We decided to have a few people over for dinner the other day. I had fun thinking about the menu, but creating said menu is more challenging here than it would be back home. There are certain ingredients we never see anywhere, and some that we see only occasionally. Thus, while I had an idea of what I might make, the final menu decision had to wait until the day before when we went to the supermarket.
The week before, we finally broke down and bought a food processor. I didn't necessarily think it was a top of the line model, but thought that it might open up some culinary possibilities for however long we live here. Then, when we went to the supermarket, I found some very pretty fresh basil. It became clear that pesto had to be part of the meal--I love it, and back home, I used to make it nearly ever week during the summer.
Our food processor turned out to be a multi-part apparatus. It has a handle with a cord that could attach to (a) a whisk attachment, (b) a hand-held blender attachment, or ( c) a traditional food processor attachment. I first tried the whisk attachment to cream some butter and sugar for a cake. It moved so fast that it almost sent the bowl flying. I decided to cream the butter and sugar with a spoon, but thought that maybe the whisk attachment would be useful in other contexts, like beating egg whites.
Then, once the cake was in the oven, it was time to tackle the pesto. I put my basil, garlic, walnuts, olive oil, and some salt in the food processor. Then, I attached the handle attachment, and pressed the on button. It created a nearly deafening noise that I couldn't escape because the machine wouldn't run without my physically holding the button down. After a minute or so of destroying my hearing, I checked my pesto's progress. And….practically nothing had happened! The basil leaves looked somewhat squashed and bruised, but not at all pesto-like. This was to say nothing of the garlic and walnuts, which were practically unscathed.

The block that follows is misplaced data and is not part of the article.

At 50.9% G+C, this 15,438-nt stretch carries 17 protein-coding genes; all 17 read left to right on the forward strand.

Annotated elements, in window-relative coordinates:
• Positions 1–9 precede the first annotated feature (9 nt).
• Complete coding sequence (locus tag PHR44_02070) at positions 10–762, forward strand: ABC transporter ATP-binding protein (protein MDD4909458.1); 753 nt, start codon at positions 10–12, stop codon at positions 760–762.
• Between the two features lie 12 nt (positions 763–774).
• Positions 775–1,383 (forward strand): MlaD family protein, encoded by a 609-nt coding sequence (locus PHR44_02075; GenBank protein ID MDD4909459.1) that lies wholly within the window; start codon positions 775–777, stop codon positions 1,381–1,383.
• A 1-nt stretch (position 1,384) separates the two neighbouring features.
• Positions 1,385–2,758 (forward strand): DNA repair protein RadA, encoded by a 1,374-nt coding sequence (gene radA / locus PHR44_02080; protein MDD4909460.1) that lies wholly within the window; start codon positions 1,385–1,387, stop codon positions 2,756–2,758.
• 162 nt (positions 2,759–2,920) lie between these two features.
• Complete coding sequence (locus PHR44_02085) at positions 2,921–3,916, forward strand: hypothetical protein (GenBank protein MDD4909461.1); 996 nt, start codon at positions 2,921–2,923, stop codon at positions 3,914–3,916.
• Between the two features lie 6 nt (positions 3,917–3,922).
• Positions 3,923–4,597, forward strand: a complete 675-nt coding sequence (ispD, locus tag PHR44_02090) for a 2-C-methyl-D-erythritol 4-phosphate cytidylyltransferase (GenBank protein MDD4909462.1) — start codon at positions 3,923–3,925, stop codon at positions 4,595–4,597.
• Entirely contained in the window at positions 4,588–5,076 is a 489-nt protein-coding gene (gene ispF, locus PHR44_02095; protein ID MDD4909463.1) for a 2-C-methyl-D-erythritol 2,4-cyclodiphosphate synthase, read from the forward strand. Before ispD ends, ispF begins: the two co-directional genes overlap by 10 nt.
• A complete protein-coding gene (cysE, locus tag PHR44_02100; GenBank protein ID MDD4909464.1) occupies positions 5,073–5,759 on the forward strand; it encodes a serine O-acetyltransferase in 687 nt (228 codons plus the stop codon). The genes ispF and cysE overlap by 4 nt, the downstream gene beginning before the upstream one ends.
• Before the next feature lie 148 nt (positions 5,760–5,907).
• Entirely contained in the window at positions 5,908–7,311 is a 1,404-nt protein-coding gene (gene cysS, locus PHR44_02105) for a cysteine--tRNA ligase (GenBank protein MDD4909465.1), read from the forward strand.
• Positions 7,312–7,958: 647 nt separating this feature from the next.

I thought maybe I had overloaded the food processor, so I divided my ingredients into two batches and tried processing half of them at a time. Nothing. I put all of them into a bowl, and tried using the hand-held blender attachment to process them. Nothing, and it also turned out that the hand-held blender attachment refused to attach securely to the handle.
Cursing a blue streak, I finally resorted to using kitchen shears to cut up the basil into small pieces, and broke the walnuts into somewhat smaller pieces. I related our tale of woe to our guests when I warned them about our very rustic pesto. One of them asked, "Oh, did your food processor explode?" It turned out that their first food processor here did, shooting a flame into the air in the process. So, maybe I should count myself as lucky that my food processor did nothing more than (severely) irritate me.
I was thinking about this experience, though, and in a way, I think it's emblematic of our larger experience here. The word "adventure" comes up a lot in relation to what Scott and I are doing here. I had always thought of adventure as having a positive connotation, and to be fair, we have had a lot of positive experiences that could be counted as adventure. However, for every time something really cool and photo-worthy happens, there are many more instances of us just trying to live our lives and do our jobs in a country where we don't speak the language and often fail to anticipate the obstacles that magically appear in our paths. If we manage to avoid disaster, we'll probably walk away from this experience with a sense of resourcefulness and a renewed appreciation for the relative ease of our lives back home. In the meantime, though, there will be days when we long for the mundane.